Around 1 a.m. Sunday, a private plane with about 355 migrants landed at Chicago-Rockford International Airport, in Rockford, about 70 miles from Chicago, officials in Rockford and Chicago said.

“As many people may know, the City of Chicago recently adopted an ordinance with certain requirements related to the arrival of migrants. As a result, the governor of Texas has redirected buses and planes to other nearby cities,” Rockford Mayor Tom McNamara and officials from Winnebago County said in a statement.

A Chicago spokesperson said in a statement Sunday that Rockford authorities alerted the city about the flight and that upon landing, the migrant passengers boarded eight buses chartered by Abbott.

The buses dropped passengers off in various suburbs, where they made their way to the city by train and other means, Chicago said Sunday. The city added that the buses had not dropped off the migrants in Chicago’s official landing zone.

On Tuesday evening, the Joliet City Council will vote on an ordinance that would require operators of unscheduled intercity buses to apply for approval to arrive and drop off passengers at least five days before requested arrival dates, according to an ordinance listed in the meeting agenda. The applications would require proposed passenger lists and background checks on passengers, according to the ordinance.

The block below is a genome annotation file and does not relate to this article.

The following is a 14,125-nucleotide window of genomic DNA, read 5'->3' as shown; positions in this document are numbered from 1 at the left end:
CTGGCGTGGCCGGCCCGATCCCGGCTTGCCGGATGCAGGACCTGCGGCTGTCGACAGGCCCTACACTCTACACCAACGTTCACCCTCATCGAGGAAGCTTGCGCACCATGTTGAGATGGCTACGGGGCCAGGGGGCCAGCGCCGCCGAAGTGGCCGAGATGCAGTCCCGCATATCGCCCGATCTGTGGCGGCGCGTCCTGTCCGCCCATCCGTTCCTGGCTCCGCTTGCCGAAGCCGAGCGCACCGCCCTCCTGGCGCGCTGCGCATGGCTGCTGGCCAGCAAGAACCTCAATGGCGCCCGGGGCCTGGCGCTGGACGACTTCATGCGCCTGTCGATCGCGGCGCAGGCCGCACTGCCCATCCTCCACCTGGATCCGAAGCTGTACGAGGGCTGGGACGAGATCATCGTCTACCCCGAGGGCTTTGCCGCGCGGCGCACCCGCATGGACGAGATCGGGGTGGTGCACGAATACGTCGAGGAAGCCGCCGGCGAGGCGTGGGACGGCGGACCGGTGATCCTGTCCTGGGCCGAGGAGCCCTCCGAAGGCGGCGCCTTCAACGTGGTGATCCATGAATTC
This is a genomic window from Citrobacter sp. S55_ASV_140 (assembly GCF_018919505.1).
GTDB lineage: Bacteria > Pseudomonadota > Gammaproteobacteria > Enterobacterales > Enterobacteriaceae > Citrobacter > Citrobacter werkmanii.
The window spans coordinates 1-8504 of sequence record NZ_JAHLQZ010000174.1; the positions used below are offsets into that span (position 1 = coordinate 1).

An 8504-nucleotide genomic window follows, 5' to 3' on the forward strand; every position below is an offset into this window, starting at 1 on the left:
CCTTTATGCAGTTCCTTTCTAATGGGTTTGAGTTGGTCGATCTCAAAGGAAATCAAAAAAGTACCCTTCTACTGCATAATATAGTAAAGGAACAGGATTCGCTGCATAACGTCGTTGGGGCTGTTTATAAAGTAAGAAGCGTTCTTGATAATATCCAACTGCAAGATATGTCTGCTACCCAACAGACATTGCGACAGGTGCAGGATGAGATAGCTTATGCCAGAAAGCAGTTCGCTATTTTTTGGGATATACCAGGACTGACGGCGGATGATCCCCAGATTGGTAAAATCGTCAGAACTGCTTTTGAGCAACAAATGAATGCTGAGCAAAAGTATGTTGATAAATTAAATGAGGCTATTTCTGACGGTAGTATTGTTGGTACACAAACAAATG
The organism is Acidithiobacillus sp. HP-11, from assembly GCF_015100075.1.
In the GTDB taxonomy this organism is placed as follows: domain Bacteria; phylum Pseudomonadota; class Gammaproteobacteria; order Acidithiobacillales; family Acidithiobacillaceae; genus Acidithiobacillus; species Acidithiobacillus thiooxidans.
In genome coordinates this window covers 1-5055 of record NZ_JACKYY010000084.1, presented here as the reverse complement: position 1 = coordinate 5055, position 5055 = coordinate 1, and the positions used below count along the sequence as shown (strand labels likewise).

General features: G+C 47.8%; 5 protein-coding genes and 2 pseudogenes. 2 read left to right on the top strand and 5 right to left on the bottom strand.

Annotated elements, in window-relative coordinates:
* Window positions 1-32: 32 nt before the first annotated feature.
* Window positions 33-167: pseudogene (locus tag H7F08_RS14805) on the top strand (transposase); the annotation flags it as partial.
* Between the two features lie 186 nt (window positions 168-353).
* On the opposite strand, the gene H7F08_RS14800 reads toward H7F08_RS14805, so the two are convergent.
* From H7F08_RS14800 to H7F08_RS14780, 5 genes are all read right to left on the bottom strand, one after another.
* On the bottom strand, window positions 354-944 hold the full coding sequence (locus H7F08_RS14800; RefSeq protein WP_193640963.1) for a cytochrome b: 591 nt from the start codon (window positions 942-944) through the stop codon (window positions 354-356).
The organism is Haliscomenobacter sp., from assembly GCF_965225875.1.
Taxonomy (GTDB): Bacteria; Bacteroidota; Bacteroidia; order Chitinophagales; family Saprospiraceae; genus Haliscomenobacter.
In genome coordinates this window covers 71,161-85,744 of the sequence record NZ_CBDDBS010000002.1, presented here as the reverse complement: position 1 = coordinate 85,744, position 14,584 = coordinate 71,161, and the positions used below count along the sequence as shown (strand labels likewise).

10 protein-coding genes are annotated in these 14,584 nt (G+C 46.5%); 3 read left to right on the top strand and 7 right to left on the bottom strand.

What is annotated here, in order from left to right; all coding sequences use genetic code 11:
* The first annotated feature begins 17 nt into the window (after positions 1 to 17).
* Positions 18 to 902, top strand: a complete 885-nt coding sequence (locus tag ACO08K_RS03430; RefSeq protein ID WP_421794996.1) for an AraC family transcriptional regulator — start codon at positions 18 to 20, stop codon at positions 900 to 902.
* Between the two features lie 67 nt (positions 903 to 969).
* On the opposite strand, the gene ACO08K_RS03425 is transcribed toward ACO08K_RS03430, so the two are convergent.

No more than one application would be approved for a specific date or location, with unscheduled intercity buses permitted to unload passengers from 9 a.m. to 5 p.m. Monday through Friday. Penalties would include impoundment and fines of $750 per passenger, according to the ordinance.

“We’re kind of following the lead of some of the other communities around us that have passed ordinances to try and control the buses when they come up from Texas and other places,” Joliet Mayor Terry D’Arcy said.

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D’Arcy said he has been coordinating with Will County and assisting with two recent buses that carried 30 to 40 people each.

“We’ve been pretty successful at moving the buses that have come through and tried to stop at some of the communities to move them up to the landing zone in Chicago where they process the asylum-seekers,” he said.

D’Arcy said that with the ordinance, “we’re trying to be proactive and make sure that everything flows the way it should.”

The villages of Buffalo Grove and Hinsdale will also take up ordinances about regulating unscheduled bus stops Tuesday.

Other communities have already passed similar measures, including the villages of Elburn and Chicago Ridge and recently the cities of Aurora and McHenry.

The McHenry City Council passed an ordinance Friday with a $10,000 penalty for buses dropping off migrants without notice.

And the week before, the Aurora City Council passed an ordinance requiring an approval process, at least five days’ notice, detailed plans of how migrants will be cared for and fines of up to $1,000 per passenger.

Org: NBC 5 Chicago